Artbeat

‘This is a holy and good thing’

A scene from #ChurchToo. (Photo by Saul Tahuite)

The cast and crew of #ChurchToo, from left to right: Johnny Wideman, dramaturg; Chad Dembski, stage manager; Robert Murphy, Meghan Fowler, Lindsey Middleton and Brendan Kinnon, actors; and Matt White, director. (Theatre of the Beat photo)

(Theatre of the Beat photo)

What does “turn the other cheek” mean when you’re abused by your pastor? What does “the spirit is willing but the flesh is weak” mean when you’re dealing with gendered power imbalances within your group of friends? What does “made in the image of God” mean when you’re an LGBTQ member of a church experiencing alienation?

One writer, many dreams

Alliana Rempel wrote and illustrated her book One when she was just 10 years old. (Photo by Nicolien Klassen-Wiebe)

Alliana Rempel has raised thousands of dollars to support inner-city shelters in Winnipeg, the Children’s Hospital and the Malala fund. Most recently, she published her first book, the proceeds of which will support education around the world.

Alliana, of Arborg, Man., is also just 11 years old.

Is self-care selfish?

A new book by B.C. pastor and author April Yamasaki, published by Herald Press.

The phrase “take care of yourself” is often heard today, but how to find time to do that in today’s world? For many Christians, the idea of self-care sounds contrary to the command of Jesus to deny themselves and follow him. How exactly do believers balance these two seemingly opposite pursuits?

A cry for ‘no revenge’

Owen McCausland (tenor), left, tells the story of the Dog from Algiers who saves his master’s life on the battlefield to Larissa Koniuk (soprano), Alexandra Beley (mezzo-soprano), and Keith Lam (baritone), in the new Llandovery Castle Opera, whose music was composed by Stephanie Martin. (Photo courtesy of Will Ford, Llandovery Castle Opera)

The plaque commemorating Mary Agnes McKenzie at Calvin Presbyterian Church in Toronto sent Stephanie Martin on her three-year journey to produce the opera Llandovery Castle. Years later, the church installed a stained-glass window above the plaque of Mary and Martha each serving Jesus in their own ways. (Photo by Dave Rogalsky)

The cast, director, librettist and composer (Stephanie Martin, fifth from left)of the Llandovery Castle Opera take a bow on June 26, 2018. (Photo by Dave Rogalsky)

Stephanie Martin had often led practises with the Pax Christi Chorale at Calvin Presbyterian Church in Toronto. But during one practice in 2015 she was drawn to a plaque on the north wall of the sanctuary honouring nurse Mary Agnes ‘Nan’ MacKenzie, “who after three years of service lost her life by the torpedoing of the hospital ship Llandovery Castle, June 27, 1918.”

Rhubarb runs out

The publication, named so brilliantly for a tough, adaptable plant that ... could grow almost anywhere Mennonites could and was an important part of Mennonite diets in hard times, and was characterized as “hardy but a bit sour”—the “perfect symbol of Mennonite culture” did not survive the winter of 2017-18. (Photo by Will Braun)

The final issue of Rhubarb magazine

On the edges of Canadian Mennonitism lies a disproportionately rich literary tradition. Or perhaps it lies just beyond the edges of our community. In either case, despite the exceptional accomplishments of Mennonite writers, a magazine that has showcased their work died rather peacefully last fall.

RJC performs Godspell

Kaitlyn Janzen (centre) leads the chorus in “O Bless The Lord.” The disciples and chorus used their own names for their characters in RJC’s production. (Photo by Rosthern Junior College)

John the Baptist (Nathan Bartel) “baptises” Benjamin Gerwing in the opening sequence, “Prepare Ye The Way Of The Lord.” (Photo by Rosthern Junior College)

Every year, as part of homecoming and graduation weekend at Rosthern Junior College, the students present a large-scale musical. This year they performed Godspell by John-Michael Tebelak and Stephen Schwartz.

Decolonization through unsettling Scripture

Steve Heinrichs, holding the microphone, speaks during a panel discussion at the launch of Unsettling the Word: Biblical Experiments in Decolonization at Canadian Mennonite University on May 24. (Photo by Nicolien Klassen-Wiebe)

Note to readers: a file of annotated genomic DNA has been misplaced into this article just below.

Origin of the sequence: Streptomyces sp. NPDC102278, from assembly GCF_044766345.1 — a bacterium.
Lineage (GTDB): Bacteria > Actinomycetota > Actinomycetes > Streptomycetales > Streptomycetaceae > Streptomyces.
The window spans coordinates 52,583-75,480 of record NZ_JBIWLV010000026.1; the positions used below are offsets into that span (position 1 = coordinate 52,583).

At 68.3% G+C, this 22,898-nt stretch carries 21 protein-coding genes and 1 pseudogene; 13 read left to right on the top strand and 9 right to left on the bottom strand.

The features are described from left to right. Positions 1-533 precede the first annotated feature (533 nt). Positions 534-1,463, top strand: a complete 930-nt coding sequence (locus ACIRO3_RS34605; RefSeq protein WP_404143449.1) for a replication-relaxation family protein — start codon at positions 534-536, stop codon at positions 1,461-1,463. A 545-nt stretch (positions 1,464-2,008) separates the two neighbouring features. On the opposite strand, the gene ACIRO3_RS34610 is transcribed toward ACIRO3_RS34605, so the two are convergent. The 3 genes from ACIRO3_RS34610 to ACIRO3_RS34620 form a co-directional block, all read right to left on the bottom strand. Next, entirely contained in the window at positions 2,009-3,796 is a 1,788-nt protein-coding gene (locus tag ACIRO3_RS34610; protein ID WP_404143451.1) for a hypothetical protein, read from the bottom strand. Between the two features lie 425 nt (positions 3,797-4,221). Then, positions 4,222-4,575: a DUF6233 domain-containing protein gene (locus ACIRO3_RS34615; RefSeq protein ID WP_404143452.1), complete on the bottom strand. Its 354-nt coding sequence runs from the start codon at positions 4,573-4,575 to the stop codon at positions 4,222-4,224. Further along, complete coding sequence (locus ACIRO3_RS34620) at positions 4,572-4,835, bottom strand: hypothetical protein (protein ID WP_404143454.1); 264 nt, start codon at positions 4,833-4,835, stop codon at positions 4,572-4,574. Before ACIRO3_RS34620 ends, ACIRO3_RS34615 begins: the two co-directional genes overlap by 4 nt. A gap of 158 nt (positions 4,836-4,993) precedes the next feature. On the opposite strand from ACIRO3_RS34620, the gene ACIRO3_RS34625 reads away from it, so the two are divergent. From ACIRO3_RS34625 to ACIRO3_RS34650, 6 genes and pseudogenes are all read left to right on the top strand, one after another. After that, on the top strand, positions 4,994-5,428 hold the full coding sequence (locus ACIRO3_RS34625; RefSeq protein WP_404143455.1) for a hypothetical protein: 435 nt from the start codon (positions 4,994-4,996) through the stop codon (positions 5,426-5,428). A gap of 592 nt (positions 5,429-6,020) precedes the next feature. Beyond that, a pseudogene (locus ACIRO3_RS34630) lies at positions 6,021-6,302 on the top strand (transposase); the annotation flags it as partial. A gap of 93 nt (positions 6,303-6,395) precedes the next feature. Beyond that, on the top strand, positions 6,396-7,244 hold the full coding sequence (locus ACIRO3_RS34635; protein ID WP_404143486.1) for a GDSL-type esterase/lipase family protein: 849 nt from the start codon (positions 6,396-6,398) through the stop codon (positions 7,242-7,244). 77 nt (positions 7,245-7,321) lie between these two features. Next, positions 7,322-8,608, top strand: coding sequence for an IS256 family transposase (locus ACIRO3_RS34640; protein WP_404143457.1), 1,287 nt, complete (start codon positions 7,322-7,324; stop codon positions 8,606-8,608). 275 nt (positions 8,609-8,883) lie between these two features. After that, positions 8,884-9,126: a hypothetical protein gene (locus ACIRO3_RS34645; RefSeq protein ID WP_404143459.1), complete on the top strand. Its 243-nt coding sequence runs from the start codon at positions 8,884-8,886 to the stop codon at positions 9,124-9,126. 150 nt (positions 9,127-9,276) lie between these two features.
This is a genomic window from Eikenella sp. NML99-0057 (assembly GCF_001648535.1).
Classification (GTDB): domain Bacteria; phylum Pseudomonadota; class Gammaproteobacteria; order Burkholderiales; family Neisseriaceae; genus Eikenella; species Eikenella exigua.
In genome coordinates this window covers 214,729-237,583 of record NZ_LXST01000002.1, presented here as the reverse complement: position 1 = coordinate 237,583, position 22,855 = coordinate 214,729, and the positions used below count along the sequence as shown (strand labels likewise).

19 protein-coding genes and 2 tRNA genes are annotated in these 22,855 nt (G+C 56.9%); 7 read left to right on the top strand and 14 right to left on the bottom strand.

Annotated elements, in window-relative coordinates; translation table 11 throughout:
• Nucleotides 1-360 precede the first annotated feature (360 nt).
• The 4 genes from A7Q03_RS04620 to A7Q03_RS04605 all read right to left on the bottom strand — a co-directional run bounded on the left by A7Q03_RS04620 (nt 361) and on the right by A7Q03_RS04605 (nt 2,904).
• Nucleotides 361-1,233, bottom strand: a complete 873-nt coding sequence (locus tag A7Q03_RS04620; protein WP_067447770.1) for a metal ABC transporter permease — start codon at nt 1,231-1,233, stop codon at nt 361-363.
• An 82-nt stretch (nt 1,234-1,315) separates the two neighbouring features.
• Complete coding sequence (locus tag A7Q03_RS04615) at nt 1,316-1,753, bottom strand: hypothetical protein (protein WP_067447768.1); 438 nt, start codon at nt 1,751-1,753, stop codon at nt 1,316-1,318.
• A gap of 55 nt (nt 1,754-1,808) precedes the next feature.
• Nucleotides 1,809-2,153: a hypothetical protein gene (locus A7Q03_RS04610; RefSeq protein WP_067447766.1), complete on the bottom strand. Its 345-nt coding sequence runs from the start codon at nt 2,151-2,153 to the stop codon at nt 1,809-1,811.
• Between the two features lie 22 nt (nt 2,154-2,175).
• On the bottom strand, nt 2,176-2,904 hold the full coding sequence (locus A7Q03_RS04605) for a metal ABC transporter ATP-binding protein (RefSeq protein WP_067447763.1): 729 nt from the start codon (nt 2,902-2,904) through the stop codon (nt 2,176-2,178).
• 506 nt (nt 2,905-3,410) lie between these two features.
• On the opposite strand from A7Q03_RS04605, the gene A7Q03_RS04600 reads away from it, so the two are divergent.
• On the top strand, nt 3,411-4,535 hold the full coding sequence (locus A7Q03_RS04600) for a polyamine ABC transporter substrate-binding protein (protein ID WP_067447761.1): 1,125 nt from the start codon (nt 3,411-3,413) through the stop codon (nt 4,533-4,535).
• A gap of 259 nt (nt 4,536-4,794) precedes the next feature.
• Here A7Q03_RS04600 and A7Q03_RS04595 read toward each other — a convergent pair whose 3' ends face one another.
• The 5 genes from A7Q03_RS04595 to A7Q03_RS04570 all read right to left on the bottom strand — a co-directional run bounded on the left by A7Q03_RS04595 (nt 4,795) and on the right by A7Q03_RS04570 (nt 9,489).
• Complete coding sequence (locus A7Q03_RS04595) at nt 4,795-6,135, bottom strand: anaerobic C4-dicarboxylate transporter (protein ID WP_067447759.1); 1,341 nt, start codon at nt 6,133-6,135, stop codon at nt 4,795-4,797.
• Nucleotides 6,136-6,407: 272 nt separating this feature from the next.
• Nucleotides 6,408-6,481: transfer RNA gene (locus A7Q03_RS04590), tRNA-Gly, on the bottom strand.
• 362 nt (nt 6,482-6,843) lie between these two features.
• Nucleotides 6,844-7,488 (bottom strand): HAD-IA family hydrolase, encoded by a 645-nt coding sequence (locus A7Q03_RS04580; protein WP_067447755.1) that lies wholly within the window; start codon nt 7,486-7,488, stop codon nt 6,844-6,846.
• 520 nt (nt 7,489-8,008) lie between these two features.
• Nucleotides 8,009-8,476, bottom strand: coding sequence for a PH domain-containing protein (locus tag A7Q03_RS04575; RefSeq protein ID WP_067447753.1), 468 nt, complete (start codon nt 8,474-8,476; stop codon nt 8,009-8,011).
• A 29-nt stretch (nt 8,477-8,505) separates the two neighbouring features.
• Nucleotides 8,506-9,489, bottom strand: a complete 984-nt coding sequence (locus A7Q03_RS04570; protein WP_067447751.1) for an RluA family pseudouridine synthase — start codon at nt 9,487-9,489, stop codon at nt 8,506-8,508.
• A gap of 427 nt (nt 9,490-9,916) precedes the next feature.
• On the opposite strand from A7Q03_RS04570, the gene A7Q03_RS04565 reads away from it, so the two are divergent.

Mennonite Church Canada recently released Unsettling the Word: Biblical Experiments in Decolonization, the latest of several publications that explore reconciliation and Indigenous-settler relationships.

Serving in Japan as ‘ordinary people’

Mary Derksen of Abbotsford, B.C., has chronicled the story of her Canadian missionary family serving in Japan in her new book, Rise and Shine! 45 Years in the Land of the Rising Sun. (Photo by Amy Dueckman)

Retired missionary Mary Derksen didn’t start out to write a book about the 45 years she and her late husband spent as missionaries in Japan. But she has just completed the story of the couple’s ministry there: Rise and Shine! 45 Years in the Land of the Rising Sun.

Not a ‘mirage’

David MacGregor, a Grade 11 student in Alan Sapp’s drama class, performs his version of ‘The Shoes.’ Multiple performances were offered by different students, each one a different interpretation using only the same pair of boots. (Photo by Dave Rogalsky)

Lei Tian, an international student from China, shows off his industrial design project. Using parts ordered online and a 3D printer, his project is for a face recognition bike locking station. A Grade 12 student, Tian has been accepted into the prestigious Central Saint Martins, a constituent college of the University of the Arts in London, England. (Photo by Dave Rogalsky)

The works of Grace Kim focus on the theme of perceptions, using reflections to explore reality. Notice that in the painting of puddles the figure only appears in the reflection, not in reality. The artist is the daughter of Kyong-Jung Kim, the former director of the Korean Anabaptist Center who is now studying at Conrad Grebel University College in Waterloo, and Ellen Kim. (Photo by Dave Rogalsky)

The work of Grace Kim focuses on the theme of perceptions, using reflections to explore reality. (Photo by Dave Rogalsky)

Karen Scott Booth, head of Rockway Mennonite Collegiate’s Grade 10-12 visual arts program, exudes pride in the work of her students.

“Mirage: An exhibition of visual art,” held at the school on April 24, 2018, showed why.

Singing into the future

Paul Dueck and Darryl Neustaedter Barg lead singing at the new worship and song collection fundraiser held at Douglas Mennonite Church in Winnipeg earlier this year. (Photo by Nicolien Klassen-Wiebe)

Marilyn Houser Hamm leads the congregation at Winnipeg’s Douglas Mennonite Church in singing ‘What is This Place.’ (Photo by Nicolien Klassen-Wiebe)

More than 80 people gathered at Douglas Mennonite Church in Winnipeg on March 11 to sing together and raise funds for the new Mennonite worship and song collection. (Photo by Nicolien Klassen-Wiebe)

Music is an integral part of Mennonite worship. Whether it’s in church, at camp, at school or in everyday activities, songs have been faithful companions to Mennonites for centuries.